Lifestyle considerations include fat loss through high intensity interval exercise, particularly if there is significant abdominal fat present. Other steps that can help are the removal of toxic endocrine disruptors found in foods and personal care products and increasing elimination pathways, with good bacterial environments and fibre. Further, ensuring the timing of meals supports proper blood sugar management and consuming low glycemic index foods, avoiding saturated and trans-fats, and simple sugars.
Supplementation may also be indicated for certain individuals with deficiencies or genetic abnormalities. Inositol is a member of the B vitamin family comes in two forms the myo-inositol and d-chiro- inositol. It acts like a secondary messenger, communicating with cells in the brain and for resetting the “hormonal thermostats.” A combination of the two forms was shown to significantly improve insulin sensitivity by cells, thus preventing blood glucose dysregulation. This also had an impact on a regulating number of sex hormone levels. Further, oocyte and egg quality improved leading to improved fertility in women suffering from PCOS. This treatment option is particularly helpful for induvial who have significant mood disruption as it is also known to be calming while still addressing underlying cellular causes and insulin regulation.
Folate has also been seen to be beneficial by providing antioxidant support from excess homocysteine. Folate also supports healthy brain, cardiovascular and genetic functioning. It is very important to ensure that individuals are able to convert and use the folate from supplements. A genetic anomaly known as the MTHFR mutation prevents folic acid commonly found in supplements from being converted into its active form and participating in the neutralisation of a toxic product called homocysteine. So by providing the calcium-5- methyltetrahydrofolate form of folate we reduce the metabolic burden on individuals while also considering the high incidence of this mutation. Other treatments to promote healthy cellular functioning and hormone regulation include: vitamin D, and chromium picolinate, and alpha lipoic acid, supplementation to improve insulin resistance, and N-acetyl cysteine.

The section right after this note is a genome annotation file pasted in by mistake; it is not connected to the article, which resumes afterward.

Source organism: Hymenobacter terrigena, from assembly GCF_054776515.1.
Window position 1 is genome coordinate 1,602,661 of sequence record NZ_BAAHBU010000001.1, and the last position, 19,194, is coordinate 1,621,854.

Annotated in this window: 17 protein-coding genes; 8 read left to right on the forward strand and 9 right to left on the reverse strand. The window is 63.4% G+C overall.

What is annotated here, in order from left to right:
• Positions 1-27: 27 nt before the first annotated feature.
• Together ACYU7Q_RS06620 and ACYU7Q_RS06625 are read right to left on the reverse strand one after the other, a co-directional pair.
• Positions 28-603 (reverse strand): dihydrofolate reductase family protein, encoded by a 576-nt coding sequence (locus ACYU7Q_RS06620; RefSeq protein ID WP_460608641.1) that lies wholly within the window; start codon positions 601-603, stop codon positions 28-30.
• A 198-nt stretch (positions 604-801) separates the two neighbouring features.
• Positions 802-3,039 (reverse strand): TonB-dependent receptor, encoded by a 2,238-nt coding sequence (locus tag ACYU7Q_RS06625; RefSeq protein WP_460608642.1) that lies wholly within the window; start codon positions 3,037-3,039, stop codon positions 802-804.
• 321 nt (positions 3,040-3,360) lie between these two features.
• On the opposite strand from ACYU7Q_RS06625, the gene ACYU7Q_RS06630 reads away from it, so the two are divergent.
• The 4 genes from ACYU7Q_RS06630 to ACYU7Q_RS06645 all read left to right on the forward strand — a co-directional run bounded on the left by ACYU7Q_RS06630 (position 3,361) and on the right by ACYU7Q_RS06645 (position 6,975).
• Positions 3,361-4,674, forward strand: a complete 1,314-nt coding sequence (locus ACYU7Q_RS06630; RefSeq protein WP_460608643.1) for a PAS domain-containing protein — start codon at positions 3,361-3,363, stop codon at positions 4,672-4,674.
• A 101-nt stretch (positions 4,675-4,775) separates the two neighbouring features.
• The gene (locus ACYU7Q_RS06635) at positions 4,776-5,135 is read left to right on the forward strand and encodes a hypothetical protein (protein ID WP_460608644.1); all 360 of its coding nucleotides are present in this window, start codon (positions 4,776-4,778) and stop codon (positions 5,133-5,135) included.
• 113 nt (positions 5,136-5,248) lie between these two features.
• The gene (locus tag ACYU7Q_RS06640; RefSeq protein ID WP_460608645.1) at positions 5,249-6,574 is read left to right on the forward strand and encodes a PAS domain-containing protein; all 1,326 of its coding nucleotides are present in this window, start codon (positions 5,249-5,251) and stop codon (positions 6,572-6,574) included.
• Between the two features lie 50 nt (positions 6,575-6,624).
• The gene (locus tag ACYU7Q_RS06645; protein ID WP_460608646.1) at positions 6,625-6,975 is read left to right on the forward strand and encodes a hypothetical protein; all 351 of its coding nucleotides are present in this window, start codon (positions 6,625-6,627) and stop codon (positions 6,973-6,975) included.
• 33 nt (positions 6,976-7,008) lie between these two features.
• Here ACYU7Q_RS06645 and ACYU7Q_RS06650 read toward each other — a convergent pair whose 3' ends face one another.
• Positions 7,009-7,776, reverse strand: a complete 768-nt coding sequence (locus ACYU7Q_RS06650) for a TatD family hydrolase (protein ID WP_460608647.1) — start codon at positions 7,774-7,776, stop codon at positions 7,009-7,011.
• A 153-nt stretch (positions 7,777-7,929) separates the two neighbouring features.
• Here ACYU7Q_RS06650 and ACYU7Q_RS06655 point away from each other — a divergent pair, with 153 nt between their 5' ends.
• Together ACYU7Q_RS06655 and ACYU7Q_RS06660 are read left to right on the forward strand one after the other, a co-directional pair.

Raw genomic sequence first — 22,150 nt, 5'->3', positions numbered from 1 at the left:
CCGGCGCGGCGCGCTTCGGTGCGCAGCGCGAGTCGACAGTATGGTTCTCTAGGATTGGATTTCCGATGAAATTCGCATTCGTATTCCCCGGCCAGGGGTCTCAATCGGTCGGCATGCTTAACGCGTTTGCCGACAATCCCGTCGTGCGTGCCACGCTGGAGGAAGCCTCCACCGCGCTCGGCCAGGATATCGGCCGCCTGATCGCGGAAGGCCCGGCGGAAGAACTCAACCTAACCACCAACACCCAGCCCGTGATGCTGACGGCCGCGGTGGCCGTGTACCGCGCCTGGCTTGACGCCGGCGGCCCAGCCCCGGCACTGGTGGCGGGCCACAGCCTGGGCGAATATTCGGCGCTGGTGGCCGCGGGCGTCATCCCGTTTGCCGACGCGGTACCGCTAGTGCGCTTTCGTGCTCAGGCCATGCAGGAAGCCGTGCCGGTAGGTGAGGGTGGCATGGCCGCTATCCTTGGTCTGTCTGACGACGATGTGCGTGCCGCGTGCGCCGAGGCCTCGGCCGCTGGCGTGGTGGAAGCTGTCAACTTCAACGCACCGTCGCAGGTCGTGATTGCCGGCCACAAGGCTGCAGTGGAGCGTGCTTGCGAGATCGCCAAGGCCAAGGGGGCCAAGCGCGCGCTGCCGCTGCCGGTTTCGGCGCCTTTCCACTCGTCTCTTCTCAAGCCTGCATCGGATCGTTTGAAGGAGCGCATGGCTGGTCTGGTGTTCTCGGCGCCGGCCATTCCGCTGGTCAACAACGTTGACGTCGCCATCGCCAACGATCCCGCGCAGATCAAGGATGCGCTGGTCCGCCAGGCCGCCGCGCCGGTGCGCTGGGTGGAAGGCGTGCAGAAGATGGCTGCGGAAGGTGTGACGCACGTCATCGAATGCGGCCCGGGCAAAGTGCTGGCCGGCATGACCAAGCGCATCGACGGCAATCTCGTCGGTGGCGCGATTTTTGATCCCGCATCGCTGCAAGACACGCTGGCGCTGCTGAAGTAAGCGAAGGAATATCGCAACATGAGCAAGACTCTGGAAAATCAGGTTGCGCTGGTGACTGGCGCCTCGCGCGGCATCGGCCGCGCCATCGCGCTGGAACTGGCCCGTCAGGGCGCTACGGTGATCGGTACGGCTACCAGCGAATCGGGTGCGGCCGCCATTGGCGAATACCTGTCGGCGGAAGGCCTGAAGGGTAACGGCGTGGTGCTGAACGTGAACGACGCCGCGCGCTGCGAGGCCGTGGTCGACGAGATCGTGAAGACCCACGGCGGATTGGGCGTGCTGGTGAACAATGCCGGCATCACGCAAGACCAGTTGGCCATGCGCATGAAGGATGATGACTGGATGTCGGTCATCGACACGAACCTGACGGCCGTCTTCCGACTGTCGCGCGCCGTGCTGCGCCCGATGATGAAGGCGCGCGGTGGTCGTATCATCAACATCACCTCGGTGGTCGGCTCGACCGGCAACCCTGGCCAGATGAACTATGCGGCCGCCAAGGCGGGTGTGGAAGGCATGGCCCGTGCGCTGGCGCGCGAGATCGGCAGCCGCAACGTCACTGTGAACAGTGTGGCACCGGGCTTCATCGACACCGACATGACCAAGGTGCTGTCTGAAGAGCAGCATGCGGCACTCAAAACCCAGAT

Artini, P.G., Di Berardino, O.M., Papini, F., Genazzani, A.D., Simi, G., Ruggiero, M., & Cela, V. Endocrine and clinical effects of myo-inositol administration in polycystic ovary syndrome: A randomized study. Gynecological Endocrinology. 2013; 29(4):375-379.
Benjamin, J., et al. Double blind placebo controlled crossover trial of inositol treatment of panic disorders. Am J Psychiatry. 1995; 52:1084-1086
Carlomagno, G., De Grazia, S., Unfer, V., & Fedele Manna. Myo-inositol in a new pharmaceutical form: a step forward to a broader clinical use. Expert Opin. Drug Deliv. 2012; 9(3):267-271.
Colazingari , S., Treglia, M., Najjar, R., & Bevilacqua, A. The combined therapy myo-inositol plus D-chiro-inositol, rather than D-chiro-inositol, is able to improve IVF outcomes: results from a randomized controlled trial. Arch Gynecol Obstet. 2013; 288:1405–1411.DOI 10.1007/s00404-013-2855-3.
Ferri, F., Polycystic Ovary Syndrome. Ferri’s Clinical Advisor. 2016. 981-982 (3). Philadelphia: Mosby.
Fux, M., et al. Inositol treatment of obsessive-compulsive disorder. Am J Psychiatry. 1996; 53: 1219-1221
Genazzani, A., et al. Differential Insulin Response to Myo-Inositol Administration in Obese Polycystic Ovary Syndrome Patients. Gynecol Endocrinol. 2012; 28(120):969-973.
Huang, G., et al. Clinical Update on Screening, Diagnosis and Management of Metabolic Disorders and Cardiovascular Risk Factors Associated with Polycystic Ovary Syndrome. Curr Opin Endocrinol Diabetes Obes. 2012; 19(6): 512-519.
Levine, J., et al. Double blind controlled trial of inositol treatment of depression. Am J Psychiatry. 1995; 152: 792-794.
Minozzi, M., Nordio, M., &Pajalich, R. The combined therapy myo-inositol plus D-Chiro-inositol, in a physiological ratio, reduces the cardiovascular risk by improving the lipid profile in PCOS patients. European Review for Medical and Pharmacological Sciences. 2013; 17: 537-540.
Nordio, M., & Proietti, E. The Combined therapy with myo-inositol and D-Chiro-inositol reduces the risk of metabolic disease in PCOS overweight patients compared to myo-inositol supplementation alone. European Review for Medical and Pharmacological Sciences. 2012; 16: 575-581.
Thomson, R., et al. The Effect of a Hypocaloric Diet with and without Exercise Training on Body Composition, Cardiometabolic Risk Profile, and Reproductive Function in Overweight and Obese Women with Polycystic Ovary Syndrome. J Clin Endocrinol Metab. 2008; 93(9):3373-3380.
Unfer, V., et al. Effects of Myo-Inositol in Women with PCOS: A Systematic Review of Randomized Controlled trials. Gynecol Endocrinol. 2012; 28(7):509-515.